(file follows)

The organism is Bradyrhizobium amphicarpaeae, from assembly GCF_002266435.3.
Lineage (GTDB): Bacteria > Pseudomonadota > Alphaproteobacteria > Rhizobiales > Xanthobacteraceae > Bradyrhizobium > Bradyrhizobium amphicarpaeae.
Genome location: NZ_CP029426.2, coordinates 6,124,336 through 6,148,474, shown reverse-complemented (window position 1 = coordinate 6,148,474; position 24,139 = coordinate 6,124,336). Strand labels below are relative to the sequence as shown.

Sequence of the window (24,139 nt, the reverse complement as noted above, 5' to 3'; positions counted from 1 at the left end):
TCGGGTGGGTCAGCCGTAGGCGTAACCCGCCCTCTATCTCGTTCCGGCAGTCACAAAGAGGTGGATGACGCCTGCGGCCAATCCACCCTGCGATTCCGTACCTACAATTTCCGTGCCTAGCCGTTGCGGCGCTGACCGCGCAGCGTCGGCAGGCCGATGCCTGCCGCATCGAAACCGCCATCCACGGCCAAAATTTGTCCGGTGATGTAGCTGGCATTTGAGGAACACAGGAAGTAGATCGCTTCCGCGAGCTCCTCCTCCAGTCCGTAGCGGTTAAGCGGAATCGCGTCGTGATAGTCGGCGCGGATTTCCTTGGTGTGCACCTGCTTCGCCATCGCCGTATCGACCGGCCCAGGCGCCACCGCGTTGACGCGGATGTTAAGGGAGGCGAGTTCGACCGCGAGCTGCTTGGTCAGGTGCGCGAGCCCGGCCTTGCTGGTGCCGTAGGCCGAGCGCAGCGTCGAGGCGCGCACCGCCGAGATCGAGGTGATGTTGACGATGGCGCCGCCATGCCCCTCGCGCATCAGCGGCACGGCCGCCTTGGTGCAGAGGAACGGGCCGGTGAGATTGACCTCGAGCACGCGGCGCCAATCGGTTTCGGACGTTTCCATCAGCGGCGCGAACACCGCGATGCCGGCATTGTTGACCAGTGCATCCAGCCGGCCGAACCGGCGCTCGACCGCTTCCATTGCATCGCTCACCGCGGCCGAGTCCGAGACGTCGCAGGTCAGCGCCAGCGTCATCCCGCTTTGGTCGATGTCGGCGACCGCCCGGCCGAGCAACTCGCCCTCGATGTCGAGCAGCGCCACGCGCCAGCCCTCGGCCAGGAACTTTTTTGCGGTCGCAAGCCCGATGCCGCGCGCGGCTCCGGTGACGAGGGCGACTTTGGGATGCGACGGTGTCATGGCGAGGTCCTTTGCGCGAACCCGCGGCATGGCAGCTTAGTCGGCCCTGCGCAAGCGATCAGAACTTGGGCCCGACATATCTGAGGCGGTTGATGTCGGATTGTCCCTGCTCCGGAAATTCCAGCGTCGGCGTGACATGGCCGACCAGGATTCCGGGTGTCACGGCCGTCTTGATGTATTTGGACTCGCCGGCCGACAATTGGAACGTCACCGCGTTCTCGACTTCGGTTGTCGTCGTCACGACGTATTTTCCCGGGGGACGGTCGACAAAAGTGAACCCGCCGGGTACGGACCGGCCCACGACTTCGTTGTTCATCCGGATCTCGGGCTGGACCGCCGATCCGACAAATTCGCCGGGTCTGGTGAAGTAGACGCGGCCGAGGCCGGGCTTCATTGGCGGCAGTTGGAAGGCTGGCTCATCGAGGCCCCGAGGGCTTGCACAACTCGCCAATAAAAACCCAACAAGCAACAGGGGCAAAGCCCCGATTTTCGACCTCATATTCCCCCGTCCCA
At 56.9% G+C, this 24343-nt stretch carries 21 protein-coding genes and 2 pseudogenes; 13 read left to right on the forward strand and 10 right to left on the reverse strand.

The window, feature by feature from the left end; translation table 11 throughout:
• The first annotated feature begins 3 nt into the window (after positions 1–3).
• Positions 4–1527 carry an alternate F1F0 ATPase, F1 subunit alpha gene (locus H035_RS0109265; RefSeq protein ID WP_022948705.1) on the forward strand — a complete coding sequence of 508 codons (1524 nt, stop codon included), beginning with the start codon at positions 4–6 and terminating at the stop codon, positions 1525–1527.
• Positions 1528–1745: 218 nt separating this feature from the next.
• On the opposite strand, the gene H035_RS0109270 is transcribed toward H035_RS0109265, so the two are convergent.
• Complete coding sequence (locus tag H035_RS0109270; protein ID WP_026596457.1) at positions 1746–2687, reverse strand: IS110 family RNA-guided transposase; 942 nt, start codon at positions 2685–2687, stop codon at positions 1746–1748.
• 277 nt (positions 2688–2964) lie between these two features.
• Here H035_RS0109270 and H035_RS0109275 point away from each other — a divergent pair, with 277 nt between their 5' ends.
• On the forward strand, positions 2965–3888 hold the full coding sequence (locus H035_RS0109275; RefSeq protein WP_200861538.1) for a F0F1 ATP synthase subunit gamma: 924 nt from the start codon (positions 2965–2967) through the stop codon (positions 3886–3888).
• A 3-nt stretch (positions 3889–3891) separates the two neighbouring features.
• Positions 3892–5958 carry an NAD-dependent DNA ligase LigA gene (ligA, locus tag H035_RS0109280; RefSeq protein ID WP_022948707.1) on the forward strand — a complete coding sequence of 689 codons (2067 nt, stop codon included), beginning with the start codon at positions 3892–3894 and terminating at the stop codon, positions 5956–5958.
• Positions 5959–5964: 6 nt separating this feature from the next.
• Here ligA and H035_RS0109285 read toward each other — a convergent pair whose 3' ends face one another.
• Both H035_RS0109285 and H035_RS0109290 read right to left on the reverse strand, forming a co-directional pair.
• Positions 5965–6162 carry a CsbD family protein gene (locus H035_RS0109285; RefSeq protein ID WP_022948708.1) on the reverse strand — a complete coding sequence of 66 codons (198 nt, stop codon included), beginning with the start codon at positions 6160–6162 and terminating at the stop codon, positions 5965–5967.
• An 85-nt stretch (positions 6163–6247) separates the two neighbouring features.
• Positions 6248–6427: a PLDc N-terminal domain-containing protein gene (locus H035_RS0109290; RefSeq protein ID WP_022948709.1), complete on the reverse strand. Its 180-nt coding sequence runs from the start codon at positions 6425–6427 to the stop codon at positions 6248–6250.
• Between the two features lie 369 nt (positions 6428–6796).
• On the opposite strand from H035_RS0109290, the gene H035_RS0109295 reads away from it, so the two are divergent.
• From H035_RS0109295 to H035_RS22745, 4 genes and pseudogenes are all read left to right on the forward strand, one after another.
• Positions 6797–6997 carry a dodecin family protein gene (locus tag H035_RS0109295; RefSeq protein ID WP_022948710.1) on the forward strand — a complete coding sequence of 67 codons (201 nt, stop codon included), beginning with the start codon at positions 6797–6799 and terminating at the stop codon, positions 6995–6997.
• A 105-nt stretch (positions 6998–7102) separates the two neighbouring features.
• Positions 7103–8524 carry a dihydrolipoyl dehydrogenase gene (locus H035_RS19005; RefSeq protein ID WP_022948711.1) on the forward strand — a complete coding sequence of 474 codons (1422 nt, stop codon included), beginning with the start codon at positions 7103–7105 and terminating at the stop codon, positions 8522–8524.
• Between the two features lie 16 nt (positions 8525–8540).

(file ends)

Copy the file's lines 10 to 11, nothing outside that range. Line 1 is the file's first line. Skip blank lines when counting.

• Positions 1528–1745: 218 nt separating this feature from the next.
• On the opposite strand, the gene H035_RS0109270 is transcribed toward H035_RS0109265, so the two are convergent.